Birds eye view looking east on Liberty Street taken while ballasting track behind me. This is not the normal layout view a guest will get.

One of my friends in the text chat, a very astute observer and excellent modeller asked about the white poles, and if they were telephone/power poles. They will be when I get them done. They have a fair bit of work needed still, at this stage, they are cut to height and in place to make sure I didn’t create any pinch points where trains couldn’t actually get past them. I very nearly did, but all appears good.

His question was, were they really that close to the tracks? And my answer, amazingly was yes, they pretty much were. That prompted me to send him a couple of the Toronto Archives pictures from the 1970’s (ish) period, after when I am modelling, but things like the tracks and streetpoles didn’t move much. They are still basically in the same locations today for the street poles at least (the tracks are sadly mostly gone!)

Left, Toronto Archives Picture (series 1465, Folder, 0051, Item 0007), on the right, as close as I could get my hands in to recreate the view looking east on Liberty Street at Jefferson Avenue.
Left, Toronto Archives Picture (series 1465, Folder, 0037, Item 0023), on the right, as close as I could get my hands in to recreate the view looking west on Liberty Street at Hanna Avenue.

I then sent the two layout shots as well.The two comparisons above I think nicely capture what I am looking to achieve on my layout in recreating Liberty Village. Even though I am modelling an earlier era when more of the tracks were still in use, the Toronto Archives Pictures really do help to set the scene. Most of the buildings have been restored or altered now, and the tracks are gone as I said. While some of the details around the edges are wrong, the feel of the area is very much the same in the few pictures I’ve ever found that might be 1950’s vintage.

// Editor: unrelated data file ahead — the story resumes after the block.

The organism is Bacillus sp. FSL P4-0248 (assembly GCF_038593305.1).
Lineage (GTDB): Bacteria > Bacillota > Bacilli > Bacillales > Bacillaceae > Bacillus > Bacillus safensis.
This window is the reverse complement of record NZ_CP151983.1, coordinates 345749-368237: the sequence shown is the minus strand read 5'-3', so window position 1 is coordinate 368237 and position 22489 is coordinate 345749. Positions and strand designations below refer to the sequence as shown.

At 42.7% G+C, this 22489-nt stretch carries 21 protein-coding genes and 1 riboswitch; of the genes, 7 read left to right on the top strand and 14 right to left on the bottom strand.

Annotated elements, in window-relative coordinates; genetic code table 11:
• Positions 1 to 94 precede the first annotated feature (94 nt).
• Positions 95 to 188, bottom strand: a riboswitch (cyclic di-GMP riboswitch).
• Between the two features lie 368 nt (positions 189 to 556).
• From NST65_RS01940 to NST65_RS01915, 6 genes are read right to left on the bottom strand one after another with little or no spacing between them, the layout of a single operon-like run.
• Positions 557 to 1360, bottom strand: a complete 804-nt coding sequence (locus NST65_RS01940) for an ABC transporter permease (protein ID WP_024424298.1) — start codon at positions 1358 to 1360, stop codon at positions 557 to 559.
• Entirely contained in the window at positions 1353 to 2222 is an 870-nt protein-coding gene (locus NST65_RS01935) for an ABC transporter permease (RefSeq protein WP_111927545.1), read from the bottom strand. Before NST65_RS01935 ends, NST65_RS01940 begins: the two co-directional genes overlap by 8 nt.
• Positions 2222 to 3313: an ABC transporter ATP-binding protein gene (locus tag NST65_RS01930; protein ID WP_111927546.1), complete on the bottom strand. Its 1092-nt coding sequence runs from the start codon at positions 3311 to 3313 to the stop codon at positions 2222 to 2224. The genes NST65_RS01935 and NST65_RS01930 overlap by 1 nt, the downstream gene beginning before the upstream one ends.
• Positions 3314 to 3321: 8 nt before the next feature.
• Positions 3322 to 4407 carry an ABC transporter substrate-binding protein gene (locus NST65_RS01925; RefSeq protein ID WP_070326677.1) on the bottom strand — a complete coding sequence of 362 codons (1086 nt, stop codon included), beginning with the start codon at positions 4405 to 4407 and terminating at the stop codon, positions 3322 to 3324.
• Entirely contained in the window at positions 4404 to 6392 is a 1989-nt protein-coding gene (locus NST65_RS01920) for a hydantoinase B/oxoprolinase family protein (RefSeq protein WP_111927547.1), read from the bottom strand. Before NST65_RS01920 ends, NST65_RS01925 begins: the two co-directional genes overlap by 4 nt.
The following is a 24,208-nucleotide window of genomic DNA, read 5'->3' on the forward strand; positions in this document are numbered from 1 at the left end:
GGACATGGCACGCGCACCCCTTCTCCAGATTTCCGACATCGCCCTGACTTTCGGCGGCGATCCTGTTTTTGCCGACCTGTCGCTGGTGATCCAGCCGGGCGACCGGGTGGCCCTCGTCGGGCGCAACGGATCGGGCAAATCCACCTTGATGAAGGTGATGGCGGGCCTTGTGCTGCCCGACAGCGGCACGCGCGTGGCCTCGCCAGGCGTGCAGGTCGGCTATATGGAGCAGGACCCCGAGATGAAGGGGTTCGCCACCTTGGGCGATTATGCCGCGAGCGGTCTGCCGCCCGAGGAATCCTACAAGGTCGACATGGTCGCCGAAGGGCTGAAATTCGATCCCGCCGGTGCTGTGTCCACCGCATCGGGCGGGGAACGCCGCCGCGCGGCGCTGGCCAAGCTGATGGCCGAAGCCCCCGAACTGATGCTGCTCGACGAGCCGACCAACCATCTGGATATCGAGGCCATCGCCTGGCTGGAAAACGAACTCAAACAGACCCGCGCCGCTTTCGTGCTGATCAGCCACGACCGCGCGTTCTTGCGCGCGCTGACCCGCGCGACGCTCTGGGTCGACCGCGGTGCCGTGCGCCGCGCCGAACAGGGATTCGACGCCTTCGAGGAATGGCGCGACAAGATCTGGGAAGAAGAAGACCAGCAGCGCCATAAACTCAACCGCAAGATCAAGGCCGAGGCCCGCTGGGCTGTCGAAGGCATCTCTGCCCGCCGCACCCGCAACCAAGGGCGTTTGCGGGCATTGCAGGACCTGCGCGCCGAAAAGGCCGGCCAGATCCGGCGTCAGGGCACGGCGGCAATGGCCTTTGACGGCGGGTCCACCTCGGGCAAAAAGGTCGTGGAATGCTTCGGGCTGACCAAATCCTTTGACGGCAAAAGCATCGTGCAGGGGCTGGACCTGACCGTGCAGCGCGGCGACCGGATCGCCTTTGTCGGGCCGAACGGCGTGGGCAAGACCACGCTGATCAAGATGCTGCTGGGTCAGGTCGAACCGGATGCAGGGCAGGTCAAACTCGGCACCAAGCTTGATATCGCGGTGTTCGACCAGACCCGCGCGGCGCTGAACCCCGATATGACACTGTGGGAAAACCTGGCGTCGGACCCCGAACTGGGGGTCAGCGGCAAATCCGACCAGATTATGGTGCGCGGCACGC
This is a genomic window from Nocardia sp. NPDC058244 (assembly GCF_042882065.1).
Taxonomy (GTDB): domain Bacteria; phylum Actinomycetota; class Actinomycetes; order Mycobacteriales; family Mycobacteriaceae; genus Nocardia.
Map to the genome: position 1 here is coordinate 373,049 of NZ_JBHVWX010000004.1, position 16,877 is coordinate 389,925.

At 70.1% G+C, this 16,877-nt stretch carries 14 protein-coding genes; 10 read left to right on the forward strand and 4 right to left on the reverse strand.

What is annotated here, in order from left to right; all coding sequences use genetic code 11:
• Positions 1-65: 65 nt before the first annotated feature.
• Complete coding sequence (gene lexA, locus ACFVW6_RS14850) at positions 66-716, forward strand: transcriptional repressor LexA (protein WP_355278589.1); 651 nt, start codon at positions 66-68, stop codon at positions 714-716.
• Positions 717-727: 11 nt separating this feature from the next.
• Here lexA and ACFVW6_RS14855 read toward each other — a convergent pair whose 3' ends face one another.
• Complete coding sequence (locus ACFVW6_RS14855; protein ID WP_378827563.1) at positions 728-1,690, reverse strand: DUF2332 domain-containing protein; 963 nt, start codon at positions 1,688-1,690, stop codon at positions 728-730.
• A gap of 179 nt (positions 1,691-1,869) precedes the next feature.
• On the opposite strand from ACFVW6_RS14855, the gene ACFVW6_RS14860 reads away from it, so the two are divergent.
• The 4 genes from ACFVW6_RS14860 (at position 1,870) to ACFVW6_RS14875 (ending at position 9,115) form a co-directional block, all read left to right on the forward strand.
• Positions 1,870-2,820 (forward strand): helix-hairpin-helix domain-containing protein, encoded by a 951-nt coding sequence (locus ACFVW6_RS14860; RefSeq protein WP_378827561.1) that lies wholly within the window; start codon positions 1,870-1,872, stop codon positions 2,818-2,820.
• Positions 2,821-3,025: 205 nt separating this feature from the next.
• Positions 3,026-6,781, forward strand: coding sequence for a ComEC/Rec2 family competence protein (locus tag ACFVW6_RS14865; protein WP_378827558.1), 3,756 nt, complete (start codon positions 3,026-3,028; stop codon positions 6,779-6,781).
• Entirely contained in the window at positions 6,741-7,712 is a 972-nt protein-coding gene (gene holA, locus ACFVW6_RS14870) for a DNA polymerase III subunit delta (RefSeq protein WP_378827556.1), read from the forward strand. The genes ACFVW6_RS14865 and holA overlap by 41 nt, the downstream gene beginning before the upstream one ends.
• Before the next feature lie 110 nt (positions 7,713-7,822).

Its urban, its what I wanted my layout to be. As reasonably accurate and prototypical recreation of a little part of the City I call home, and amazingly to me, it seems to slowly be emerging. Still lots of work to do. Won’t be done by Christmas as one of the other modellers on the group chat teases, but I might just be running solo test operations by then with all the track ballasted and the switch machines in to find all the places the trains don’t want to run right!

Public Safety Announcement – Buy a Fire Extinguisher

So first off, no, we have not had a fire or anything else at our house. But we did have an altogether too close to home adventure this summer, in the courtyard of townhouses we live in. We very nearly had a major fire as one of the houses across the courtyard from us had their barbecue go up in flames. Our BBQ’s are all fed by natural gas lines from inside the building, so no propane tanks to explode, but a steady fuel source feeding it.

I’m saying buy an extinguisher as I was out warming up our BBQ, when I noticed the smokey smell, and turned to see the plumb of thick black smoke wrapping up the walls across from us. At first, I thought it was the building on fire as there was so much smoke. The PSA is that we discovered we were the only people of about a dozen houses that have any kind of home extinguisher, as I quickly grabbed the one inside our front door closet that is positioned to be close to the BBQ, and ran across the courtyard and had the fire out by the time the fire department arrived. I went out and replaced our spent extinguisher with two new ones, and our neighbour bought a replacement for the used one as a thank you.

With that, we now have three, one under the kitchen sink, one in the ground floor front closet near the BBQ on our patio/terrace, and the one below in my layout room/workshop. Will a little extinguisher like this put out a catastrophic fire? No, but it might just save your life and let you get out and will put out a small fire. Discovering how many people don’t have them was to put it mildly, shocking. I think the one I used was one of the first things we bought after taking possession of our house just in case something ever happened with the BBQ or in the kitchen.

Fire Extinguisher. Do you have one? No, then go buy one. No really, that should be your weekend goal.